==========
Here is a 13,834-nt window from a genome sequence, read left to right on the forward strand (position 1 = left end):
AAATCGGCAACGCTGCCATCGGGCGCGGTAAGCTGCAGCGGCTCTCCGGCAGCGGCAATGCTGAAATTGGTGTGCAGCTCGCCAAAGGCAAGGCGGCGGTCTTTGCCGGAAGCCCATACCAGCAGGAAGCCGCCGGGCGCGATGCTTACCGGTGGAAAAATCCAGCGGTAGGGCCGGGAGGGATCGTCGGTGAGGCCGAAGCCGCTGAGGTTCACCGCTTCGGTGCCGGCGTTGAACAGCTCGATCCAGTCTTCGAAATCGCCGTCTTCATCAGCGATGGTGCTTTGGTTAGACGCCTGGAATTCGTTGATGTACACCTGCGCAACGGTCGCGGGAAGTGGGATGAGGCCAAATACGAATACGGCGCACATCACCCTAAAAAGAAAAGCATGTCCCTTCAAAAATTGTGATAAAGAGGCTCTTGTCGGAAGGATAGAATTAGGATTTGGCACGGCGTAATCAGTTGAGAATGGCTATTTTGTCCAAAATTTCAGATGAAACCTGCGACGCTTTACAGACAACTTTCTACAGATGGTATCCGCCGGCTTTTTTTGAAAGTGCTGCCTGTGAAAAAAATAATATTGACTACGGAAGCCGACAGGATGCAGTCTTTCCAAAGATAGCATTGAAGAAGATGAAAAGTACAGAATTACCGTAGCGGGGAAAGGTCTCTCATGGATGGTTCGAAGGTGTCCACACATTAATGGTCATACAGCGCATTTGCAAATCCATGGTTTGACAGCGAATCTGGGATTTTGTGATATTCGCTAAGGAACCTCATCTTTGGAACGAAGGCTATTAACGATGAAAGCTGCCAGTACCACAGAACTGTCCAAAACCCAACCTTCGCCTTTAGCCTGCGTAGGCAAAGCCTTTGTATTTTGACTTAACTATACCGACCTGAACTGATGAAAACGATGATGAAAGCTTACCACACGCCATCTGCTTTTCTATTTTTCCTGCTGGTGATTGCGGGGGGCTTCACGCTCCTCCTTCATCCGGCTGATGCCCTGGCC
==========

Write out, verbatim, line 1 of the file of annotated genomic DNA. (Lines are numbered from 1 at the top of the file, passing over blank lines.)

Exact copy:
Here is a 13,834-nt window from a genome sequence, read left to right on the forward strand (position 1 = left end):